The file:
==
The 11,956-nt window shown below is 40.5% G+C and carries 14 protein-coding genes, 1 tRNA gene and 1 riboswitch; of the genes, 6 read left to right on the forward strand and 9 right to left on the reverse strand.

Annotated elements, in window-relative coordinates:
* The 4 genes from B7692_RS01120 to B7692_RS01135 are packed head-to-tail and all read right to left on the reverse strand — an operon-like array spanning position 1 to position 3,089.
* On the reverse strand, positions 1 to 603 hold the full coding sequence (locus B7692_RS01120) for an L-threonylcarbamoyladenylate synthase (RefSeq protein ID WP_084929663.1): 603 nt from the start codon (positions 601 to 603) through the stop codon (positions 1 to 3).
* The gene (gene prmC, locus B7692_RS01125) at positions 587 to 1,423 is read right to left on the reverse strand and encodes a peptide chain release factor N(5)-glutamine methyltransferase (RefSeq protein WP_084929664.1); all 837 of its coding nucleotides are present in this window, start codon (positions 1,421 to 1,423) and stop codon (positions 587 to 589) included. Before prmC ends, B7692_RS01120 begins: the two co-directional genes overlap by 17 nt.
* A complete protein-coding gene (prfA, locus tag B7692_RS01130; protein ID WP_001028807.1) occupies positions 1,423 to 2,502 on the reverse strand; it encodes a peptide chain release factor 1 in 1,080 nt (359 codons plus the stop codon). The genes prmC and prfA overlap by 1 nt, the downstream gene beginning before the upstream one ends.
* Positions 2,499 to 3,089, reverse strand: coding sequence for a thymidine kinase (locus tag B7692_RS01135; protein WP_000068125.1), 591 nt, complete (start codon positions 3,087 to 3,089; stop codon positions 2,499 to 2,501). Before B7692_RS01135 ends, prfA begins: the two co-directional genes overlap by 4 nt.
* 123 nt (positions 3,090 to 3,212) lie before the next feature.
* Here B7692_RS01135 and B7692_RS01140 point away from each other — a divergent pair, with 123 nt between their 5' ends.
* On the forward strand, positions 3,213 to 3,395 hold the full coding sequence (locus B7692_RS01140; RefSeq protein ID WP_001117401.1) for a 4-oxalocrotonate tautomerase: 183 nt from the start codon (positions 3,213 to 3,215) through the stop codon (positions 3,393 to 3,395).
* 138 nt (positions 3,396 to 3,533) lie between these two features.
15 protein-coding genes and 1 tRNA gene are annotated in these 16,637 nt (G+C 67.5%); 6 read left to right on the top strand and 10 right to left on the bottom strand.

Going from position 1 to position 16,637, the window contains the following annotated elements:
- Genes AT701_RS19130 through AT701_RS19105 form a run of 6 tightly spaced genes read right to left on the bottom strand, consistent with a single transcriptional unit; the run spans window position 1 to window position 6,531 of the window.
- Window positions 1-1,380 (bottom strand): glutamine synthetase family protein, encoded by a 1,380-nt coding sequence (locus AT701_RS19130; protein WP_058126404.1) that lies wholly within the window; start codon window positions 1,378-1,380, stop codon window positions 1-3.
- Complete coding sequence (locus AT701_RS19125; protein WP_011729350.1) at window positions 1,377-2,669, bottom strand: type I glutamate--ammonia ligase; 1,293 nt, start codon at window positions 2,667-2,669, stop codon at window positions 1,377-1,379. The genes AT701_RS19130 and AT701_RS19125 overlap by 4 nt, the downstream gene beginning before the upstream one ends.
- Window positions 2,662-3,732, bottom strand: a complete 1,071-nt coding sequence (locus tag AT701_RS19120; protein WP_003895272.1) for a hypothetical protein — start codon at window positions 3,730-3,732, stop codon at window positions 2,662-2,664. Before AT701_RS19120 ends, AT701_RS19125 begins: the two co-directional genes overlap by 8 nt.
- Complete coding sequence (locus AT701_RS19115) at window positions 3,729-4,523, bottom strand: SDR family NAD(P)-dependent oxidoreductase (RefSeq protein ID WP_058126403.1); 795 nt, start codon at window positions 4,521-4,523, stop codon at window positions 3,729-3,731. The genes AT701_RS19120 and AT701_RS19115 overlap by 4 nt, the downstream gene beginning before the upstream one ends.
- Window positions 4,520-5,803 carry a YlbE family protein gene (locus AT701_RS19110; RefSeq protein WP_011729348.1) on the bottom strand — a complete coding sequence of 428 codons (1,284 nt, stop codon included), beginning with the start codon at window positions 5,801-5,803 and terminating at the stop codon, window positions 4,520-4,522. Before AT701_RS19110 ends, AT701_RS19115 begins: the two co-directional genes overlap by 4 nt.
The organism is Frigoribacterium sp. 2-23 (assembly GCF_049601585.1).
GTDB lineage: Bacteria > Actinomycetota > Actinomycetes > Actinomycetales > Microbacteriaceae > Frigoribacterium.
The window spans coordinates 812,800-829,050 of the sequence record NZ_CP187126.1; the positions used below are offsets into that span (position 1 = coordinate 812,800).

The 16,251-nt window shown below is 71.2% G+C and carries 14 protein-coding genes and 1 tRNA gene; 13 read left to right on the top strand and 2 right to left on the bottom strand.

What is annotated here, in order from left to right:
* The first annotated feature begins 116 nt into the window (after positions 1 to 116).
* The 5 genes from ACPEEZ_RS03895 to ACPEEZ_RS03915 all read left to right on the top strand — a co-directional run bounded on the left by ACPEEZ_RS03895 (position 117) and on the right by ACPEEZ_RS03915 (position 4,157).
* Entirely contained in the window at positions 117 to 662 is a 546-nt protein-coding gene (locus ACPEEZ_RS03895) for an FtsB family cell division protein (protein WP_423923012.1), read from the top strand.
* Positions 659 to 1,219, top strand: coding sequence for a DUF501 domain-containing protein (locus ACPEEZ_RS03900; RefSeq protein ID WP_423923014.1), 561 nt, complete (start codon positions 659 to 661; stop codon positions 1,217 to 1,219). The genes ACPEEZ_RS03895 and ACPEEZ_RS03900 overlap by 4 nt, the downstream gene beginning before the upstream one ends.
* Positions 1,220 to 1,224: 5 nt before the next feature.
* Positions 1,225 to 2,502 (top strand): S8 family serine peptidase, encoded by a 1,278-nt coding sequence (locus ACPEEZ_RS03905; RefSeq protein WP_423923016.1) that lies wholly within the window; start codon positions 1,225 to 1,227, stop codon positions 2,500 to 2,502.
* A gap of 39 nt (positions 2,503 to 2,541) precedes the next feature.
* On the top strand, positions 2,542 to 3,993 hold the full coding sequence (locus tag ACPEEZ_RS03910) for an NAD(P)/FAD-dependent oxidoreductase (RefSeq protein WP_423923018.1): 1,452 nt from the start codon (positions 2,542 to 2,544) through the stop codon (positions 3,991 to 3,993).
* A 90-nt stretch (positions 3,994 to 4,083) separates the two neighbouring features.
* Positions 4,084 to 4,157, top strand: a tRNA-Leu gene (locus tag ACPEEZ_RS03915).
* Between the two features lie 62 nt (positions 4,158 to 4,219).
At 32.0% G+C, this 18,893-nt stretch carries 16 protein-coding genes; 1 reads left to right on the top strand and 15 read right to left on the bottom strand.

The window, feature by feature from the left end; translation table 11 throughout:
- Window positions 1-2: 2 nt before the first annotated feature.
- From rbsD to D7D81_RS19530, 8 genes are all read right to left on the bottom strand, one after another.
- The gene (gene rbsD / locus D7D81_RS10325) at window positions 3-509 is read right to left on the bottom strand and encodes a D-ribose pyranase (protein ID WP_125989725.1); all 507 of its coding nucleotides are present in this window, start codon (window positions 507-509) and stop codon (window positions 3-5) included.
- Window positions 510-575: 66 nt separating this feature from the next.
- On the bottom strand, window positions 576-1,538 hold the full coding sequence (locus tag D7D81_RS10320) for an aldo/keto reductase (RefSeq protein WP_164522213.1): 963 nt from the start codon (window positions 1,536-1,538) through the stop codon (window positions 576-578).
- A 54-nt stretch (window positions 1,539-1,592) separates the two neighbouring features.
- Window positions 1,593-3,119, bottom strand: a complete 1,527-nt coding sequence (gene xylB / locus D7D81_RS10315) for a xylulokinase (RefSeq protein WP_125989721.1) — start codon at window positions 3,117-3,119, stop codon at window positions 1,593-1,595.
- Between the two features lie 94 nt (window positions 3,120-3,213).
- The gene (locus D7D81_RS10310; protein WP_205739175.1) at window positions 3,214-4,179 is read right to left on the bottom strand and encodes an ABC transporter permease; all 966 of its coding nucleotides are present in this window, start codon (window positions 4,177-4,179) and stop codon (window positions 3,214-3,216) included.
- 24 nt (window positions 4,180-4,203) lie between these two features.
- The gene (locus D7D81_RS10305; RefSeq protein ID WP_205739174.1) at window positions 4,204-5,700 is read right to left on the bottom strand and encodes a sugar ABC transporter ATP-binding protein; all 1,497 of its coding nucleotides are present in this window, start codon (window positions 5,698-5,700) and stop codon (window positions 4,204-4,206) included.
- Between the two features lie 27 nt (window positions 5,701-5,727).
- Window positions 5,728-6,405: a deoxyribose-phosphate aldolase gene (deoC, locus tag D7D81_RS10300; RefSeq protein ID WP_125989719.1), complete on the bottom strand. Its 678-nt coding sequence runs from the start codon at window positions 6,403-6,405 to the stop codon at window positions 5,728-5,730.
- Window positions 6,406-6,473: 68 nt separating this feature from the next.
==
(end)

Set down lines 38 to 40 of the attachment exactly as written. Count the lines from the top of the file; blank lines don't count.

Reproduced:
- Window positions 1-2: 2 nt before the first annotated feature.
- From rbsD to D7D81_RS19530, 8 genes are all read right to left on the bottom strand, one after another.
- The gene (gene rbsD / locus D7D81_RS10325) at window positions 3-509 is read right to left on the bottom strand and encodes a D-ribose pyranase (protein ID WP_125989725.1); all 507 of its coding nucleotides are present in this window, start codon (window positions 507-509) and stop codon (window positions 3-5) included.